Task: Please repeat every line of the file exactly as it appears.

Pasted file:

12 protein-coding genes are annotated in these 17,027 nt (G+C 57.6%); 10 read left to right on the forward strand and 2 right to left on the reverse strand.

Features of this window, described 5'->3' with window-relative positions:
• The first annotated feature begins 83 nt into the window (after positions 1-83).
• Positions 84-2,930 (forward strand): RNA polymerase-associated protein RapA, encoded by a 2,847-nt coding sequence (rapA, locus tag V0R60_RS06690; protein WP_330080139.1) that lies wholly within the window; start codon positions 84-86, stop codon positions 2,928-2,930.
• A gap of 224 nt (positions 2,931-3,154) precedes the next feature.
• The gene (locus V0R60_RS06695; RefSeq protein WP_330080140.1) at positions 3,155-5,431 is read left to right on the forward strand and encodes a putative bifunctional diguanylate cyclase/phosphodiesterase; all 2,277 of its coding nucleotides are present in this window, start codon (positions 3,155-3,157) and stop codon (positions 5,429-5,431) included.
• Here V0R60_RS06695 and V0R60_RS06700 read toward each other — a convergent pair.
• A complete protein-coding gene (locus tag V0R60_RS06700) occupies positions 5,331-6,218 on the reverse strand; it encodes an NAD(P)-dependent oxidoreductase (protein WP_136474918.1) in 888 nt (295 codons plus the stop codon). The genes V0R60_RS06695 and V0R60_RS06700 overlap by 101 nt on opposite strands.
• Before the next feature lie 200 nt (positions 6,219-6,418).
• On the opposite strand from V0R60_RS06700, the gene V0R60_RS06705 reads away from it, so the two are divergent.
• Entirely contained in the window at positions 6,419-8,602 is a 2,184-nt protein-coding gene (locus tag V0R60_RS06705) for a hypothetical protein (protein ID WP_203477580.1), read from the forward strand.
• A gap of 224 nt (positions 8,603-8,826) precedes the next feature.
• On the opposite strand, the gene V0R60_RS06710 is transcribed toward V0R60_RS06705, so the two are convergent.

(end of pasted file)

12 protein-coding genes are annotated in these 17,027 nt (G+C 57.6%); 10 read left to right on the forward strand and 2 right to left on the reverse strand.

Features of this window, described 5'->3' with window-relative positions:
• The first annotated feature begins 83 nt into the window (after positions 1-83).
• Positions 84-2,930 (forward strand): RNA polymerase-associated protein RapA, encoded by a 2,847-nt coding sequence (rapA, locus tag V0R60_RS06690; protein WP_330080139.1) that lies wholly within the window; start codon positions 84-86, stop codon positions 2,928-2,930.
• A gap of 224 nt (positions 2,931-3,154) precedes the next feature.
• The gene (locus V0R60_RS06695; RefSeq protein WP_330080140.1) at positions 3,155-5,431 is read left to right on the forward strand and encodes a putative bifunctional diguanylate cyclase/phosphodiesterase; all 2,277 of its coding nucleotides are present in this window, start codon (positions 3,155-3,157) and stop codon (positions 5,429-5,431) included.
• Here V0R60_RS06695 and V0R60_RS06700 read toward each other — a convergent pair.
• A complete protein-coding gene (locus tag V0R60_RS06700) occupies positions 5,331-6,218 on the reverse strand; it encodes an NAD(P)-dependent oxidoreductase (protein WP_136474918.1) in 888 nt (295 codons plus the stop codon). The genes V0R60_RS06695 and V0R60_RS06700 overlap by 101 nt on opposite strands.
• Before the next feature lie 200 nt (positions 6,219-6,418).
• On the opposite strand from V0R60_RS06700, the gene V0R60_RS06705 reads away from it, so the two are divergent.
• Entirely contained in the window at positions 6,419-8,602 is a 2,184-nt protein-coding gene (locus tag V0R60_RS06705) for a hypothetical protein (protein ID WP_203477580.1), read from the forward strand.
• A gap of 224 nt (positions 8,603-8,826) precedes the next feature.
• On the opposite strand, the gene V0R60_RS06710 is transcribed toward V0R60_RS06705, so the two are convergent.